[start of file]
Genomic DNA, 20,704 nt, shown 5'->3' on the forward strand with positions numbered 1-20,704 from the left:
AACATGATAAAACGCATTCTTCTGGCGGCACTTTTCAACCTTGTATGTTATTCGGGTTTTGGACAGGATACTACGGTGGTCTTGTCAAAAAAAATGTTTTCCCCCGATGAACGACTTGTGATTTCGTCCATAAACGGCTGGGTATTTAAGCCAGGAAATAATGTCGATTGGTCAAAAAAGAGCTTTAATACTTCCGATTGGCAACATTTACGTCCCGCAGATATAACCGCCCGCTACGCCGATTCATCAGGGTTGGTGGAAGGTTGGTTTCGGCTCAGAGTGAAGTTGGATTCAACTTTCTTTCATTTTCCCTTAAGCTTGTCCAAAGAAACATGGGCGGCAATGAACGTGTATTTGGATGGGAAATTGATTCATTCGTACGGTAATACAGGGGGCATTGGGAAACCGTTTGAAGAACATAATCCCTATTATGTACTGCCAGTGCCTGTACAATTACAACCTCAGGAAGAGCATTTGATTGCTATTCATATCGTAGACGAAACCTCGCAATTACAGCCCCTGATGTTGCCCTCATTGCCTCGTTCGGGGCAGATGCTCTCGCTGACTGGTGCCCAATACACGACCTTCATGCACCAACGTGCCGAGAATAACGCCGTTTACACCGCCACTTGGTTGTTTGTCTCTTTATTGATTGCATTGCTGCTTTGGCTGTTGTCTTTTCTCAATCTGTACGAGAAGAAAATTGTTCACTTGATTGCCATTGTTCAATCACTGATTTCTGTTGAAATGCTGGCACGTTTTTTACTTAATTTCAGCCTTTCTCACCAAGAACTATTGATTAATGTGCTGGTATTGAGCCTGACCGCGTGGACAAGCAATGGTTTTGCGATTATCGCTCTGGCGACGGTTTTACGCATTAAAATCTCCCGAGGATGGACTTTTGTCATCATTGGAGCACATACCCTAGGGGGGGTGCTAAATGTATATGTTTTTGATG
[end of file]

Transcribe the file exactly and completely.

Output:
Genomic DNA, 20,704 nt, shown 5'->3' on the forward strand with positions numbered 1-20,704 from the left:
AACATGATAAAACGCATTCTTCTGGCGGCACTTTTCAACCTTGTATGTTATTCGGGTTTTGGACAGGATACTACGGTGGTCTTGTCAAAAAAAATGTTTTCCCCCGATGAACGACTTGTGATTTCGTCCATAAACGGCTGGGTATTTAAGCCAGGAAATAATGTCGATTGGTCAAAAAAGAGCTTTAATACTTCCGATTGGCAACATTTACGTCCCGCAGATATAACCGCCCGCTACGCCGATTCATCAGGGTTGGTGGAAGGTTGGTTTCGGCTCAGAGTGAAGTTGGATTCAACTTTCTTTCATTTTCCCTTAAGCTTGTCCAAAGAAACATGGGCGGCAATGAACGTGTATTTGGATGGGAAATTGATTCATTCGTACGGTAATACAGGGGGCATTGGGAAACCGTTTGAAGAACATAATCCCTATTATGTACTGCCAGTGCCTGTACAATTACAACCTCAGGAAGAGCATTTGATTGCTATTCATATCGTAGACGAAACCTCGCAATTACAGCCCCTGATGTTGCCCTCATTGCCTCGTTCGGGGCAGATGCTCTCGCTGACTGGTGCCCAATACACGACCTTCATGCACCAACGTGCCGAGAATAACGCCGTTTACACCGCCACTTGGTTGTTTGTCTCTTTATTGATTGCATTGCTGCTTTGGCTGTTGTCTTTTCTCAATCTGTACGAGAAGAAAATTGTTCACTTGATTGCCATTGTTCAATCACTGATTTCTGTTGAAATGCTGGCACGTTTTTTACTTAATTTCAGCCTTTCTCACCAAGAACTATTGATTAATGTGCTGGTATTGAGCCTGACCGCGTGGACAAGCAATGGTTTTGCGATTATCGCTCTGGCGACGGTTTTACGCATTAAAATCTCCCGAGGATGGACTTTTGTCATCATTGGAGCACATACCCTAGGGGGGGTGCTAAATGTATATGTTTTTGATG